Sasol executive vice president of Energy Business Maurice Radebe says government should consider the implications of the delay in implementing clean fuel regulations.Picture: Antoine de Ras
Johannesburg - The government should immediately resolve the uncertainty around the introduction of clean fuel specifications in order to ensure the sustainability of an industry that is a significant contributor to job creation and economic growth, according to a senior Sasol executive.

Five years ago, the government announced plans to introduce the new fuel specifications, which will require local petroleum companies to spend billions of rands in refurbishments in order to comply.

But fuel producers have complained about the high costs of operating the refineries. A report on the economic impact of the industry - released in September last year - said that without the same economies of scale, operating costs of refineries in South Africa were approximately 100 percent more than those of competitors in South East Asia.

Sasol executive vice president of energy business, Maurice Radebe, said the industry contributed 8.5 percent of South Africa’s gross domestic product, with approximately R330 billion of annual turnover and an income tax of R4 billion. “If you have an industry that is strategic, it is important for the government to ensure that it is sustainable,” he said.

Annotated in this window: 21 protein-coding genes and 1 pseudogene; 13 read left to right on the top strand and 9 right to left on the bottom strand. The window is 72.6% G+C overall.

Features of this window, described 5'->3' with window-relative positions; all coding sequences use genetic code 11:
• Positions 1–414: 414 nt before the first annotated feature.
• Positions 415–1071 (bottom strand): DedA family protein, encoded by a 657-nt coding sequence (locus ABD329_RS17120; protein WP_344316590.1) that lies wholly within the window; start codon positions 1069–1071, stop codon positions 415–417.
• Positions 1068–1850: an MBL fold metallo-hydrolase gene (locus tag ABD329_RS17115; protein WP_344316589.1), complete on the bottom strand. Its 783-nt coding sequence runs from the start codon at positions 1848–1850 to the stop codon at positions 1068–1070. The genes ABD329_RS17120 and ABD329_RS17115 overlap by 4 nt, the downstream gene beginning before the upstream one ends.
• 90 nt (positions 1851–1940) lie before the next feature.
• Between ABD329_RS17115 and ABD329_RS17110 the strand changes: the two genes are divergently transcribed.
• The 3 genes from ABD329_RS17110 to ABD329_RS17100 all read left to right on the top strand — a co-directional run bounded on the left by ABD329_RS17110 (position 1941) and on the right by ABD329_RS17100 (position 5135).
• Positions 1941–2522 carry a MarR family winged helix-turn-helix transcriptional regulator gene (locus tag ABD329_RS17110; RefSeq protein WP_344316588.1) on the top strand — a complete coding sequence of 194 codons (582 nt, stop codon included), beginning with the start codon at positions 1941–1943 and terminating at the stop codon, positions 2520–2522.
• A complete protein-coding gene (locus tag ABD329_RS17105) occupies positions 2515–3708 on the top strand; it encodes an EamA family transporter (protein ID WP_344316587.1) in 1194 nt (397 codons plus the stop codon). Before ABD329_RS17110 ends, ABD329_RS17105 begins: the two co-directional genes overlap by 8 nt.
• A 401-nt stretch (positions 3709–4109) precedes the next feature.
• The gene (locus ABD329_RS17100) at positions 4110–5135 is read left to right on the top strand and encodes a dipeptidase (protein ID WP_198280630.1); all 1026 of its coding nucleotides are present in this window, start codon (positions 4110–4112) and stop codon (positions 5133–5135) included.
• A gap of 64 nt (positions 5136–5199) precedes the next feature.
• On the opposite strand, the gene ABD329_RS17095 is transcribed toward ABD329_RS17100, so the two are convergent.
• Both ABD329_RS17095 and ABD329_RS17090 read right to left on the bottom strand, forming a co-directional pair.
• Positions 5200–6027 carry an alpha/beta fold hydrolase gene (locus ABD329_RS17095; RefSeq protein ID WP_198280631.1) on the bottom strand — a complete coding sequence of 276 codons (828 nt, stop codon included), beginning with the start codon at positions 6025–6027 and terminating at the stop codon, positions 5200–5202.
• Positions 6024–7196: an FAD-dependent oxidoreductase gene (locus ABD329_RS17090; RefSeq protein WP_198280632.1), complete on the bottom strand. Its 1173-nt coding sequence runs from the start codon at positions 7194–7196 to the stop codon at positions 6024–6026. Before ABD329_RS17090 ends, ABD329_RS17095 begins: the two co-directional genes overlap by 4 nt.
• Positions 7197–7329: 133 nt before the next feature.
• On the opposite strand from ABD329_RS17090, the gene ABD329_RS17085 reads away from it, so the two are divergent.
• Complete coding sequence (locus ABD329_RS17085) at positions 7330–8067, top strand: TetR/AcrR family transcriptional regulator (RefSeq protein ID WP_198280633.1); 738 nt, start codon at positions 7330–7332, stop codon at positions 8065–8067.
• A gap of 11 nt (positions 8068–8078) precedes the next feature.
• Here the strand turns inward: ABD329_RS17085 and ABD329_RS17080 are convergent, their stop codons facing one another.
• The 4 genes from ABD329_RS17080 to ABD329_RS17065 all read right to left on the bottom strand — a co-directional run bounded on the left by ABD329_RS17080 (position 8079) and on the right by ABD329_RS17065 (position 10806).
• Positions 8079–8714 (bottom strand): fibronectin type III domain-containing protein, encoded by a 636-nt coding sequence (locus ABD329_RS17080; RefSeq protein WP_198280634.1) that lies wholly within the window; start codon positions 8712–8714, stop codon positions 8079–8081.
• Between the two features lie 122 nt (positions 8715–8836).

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He said the petroleum and liquid fuels industry should not suffer the same fate as the steel industry, which has been struggling due to the effects of a global overcapacity. “Let us do our best to protect (the petroleum and liquid fuels) industry for the sake of the economy,” said Radebe. The fact that there had been no new developments on the funding mechanism for the refinery refurbishments caused “a great deal of uncertainty. We must make that decision quickly.”

According to the South African Petroleum Industry Association (Sapia), the body that represents the main petroleum and liquefied petroleum gas companies in South Africa, the local industry sells approximately 27 billion litres of petroleum a year.

Recent Sapia figures showed that South Africa had the second largest refining capacity in Africa after Egypt, with a total refining capacity of 703 000 barrels a day.

The new fuel specifications were initially meant to be introduced in July. But the government has since moved the July deadline to an unspecified date.

South Africa had six operating refineries, four on the coast, and two inland. Sapia executive director Avhapfani Tshifularo in March said the funding of the refinery investments remained unresolved.

Meanwhile, in the midst of the raging debate about the pace of economic transformation, Radebe lauded the strides made by the liquid fuels and petroleum industry to transform. He said that the industry had particularly done well on meeting the ownership targets set by the Liquid Fuels Charter. The charter, released in 2000, called for 25 percent black ownership across the value chain within 10 years.

He said some of the black economic empowerment (BEE) deals sealed in the industry had since been paid up. These included the deal between Sasol Oil and its BEE partner, Tshwarisano. “[Tshwarisano is]getting dividends,” he said.

However, Radebe said the industry needed to improve the appointment of women to senior positions and the participation of previously disadvantaged South Africans in crude procurement.

The other elements of the charter were enterprise development, skills development and employment equity.